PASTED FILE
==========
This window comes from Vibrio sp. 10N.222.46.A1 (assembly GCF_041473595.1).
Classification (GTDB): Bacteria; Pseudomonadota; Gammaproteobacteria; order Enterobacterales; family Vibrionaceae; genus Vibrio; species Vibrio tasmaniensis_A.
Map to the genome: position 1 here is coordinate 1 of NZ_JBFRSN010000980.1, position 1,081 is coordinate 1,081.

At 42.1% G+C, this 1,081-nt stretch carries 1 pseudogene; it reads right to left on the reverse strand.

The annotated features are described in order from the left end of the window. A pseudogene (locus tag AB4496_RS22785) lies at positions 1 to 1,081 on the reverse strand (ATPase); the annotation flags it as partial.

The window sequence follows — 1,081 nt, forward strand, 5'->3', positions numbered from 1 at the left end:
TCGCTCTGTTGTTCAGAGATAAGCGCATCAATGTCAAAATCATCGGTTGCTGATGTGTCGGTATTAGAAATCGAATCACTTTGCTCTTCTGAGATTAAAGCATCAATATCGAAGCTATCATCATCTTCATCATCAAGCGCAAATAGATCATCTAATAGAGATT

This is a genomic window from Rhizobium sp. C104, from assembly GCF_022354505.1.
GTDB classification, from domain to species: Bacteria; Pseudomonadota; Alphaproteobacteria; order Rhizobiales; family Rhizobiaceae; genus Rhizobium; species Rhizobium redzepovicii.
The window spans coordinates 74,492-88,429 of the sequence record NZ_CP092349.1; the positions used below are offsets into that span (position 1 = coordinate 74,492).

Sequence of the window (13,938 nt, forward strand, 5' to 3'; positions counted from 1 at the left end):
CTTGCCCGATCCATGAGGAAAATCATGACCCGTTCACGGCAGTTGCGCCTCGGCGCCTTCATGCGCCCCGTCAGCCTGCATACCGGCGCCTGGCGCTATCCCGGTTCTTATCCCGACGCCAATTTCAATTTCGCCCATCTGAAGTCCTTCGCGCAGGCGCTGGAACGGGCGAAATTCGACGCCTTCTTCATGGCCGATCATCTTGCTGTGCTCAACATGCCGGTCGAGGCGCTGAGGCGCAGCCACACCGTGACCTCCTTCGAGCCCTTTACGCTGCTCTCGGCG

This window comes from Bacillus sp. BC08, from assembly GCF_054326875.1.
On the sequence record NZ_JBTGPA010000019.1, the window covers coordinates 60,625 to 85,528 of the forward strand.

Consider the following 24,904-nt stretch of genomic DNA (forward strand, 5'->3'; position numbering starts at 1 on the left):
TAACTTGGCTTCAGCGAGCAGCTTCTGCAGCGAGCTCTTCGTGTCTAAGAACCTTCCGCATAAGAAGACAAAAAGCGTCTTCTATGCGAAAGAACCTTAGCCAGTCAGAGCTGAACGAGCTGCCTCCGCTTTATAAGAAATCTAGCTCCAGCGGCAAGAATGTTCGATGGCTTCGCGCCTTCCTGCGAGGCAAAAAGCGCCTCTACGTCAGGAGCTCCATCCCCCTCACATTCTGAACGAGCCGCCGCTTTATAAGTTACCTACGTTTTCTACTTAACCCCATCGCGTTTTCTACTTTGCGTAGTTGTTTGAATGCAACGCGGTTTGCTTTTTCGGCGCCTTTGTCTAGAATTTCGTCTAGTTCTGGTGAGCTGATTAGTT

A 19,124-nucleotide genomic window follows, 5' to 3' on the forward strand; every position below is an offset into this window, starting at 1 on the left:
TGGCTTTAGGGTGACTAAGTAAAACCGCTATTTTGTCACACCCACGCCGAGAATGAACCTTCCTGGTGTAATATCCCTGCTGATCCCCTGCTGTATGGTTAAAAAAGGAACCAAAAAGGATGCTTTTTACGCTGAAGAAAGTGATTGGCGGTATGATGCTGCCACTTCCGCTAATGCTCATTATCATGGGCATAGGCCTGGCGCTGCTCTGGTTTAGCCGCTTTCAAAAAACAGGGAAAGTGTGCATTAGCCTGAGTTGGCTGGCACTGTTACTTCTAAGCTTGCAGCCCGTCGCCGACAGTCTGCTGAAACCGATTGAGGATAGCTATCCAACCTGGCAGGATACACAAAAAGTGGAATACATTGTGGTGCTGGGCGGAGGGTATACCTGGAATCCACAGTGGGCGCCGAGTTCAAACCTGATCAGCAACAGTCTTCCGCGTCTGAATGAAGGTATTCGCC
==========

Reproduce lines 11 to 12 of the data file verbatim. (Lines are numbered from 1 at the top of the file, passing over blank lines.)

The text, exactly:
Sequence of the window (13,938 nt, forward strand, 5' to 3'; positions counted from 1 at the left end):
CTTGCCCGATCCATGAGGAAAATCATGACCCGTTCACGGCAGTTGCGCCTCGGCGCCTTCATGCGCCCCGTCAGCCTGCATACCGGCGCCTGGCGCTATCCCGGTTCTTATCCCGACGCCAATTTCAATTTCGCCCATCTGAAGTCCTTCGCGCAGGCGCTGGAACGGGCGAAATTCGACGCCTTCTTCATGGCCGATCATCTTGCTGTGCTCAACATGCCGGTCGAGGCGCTGAGGCGCAGCCACACCGTGACCTCCTTCGAGCCCTTTACGCTGCTCTCGGCG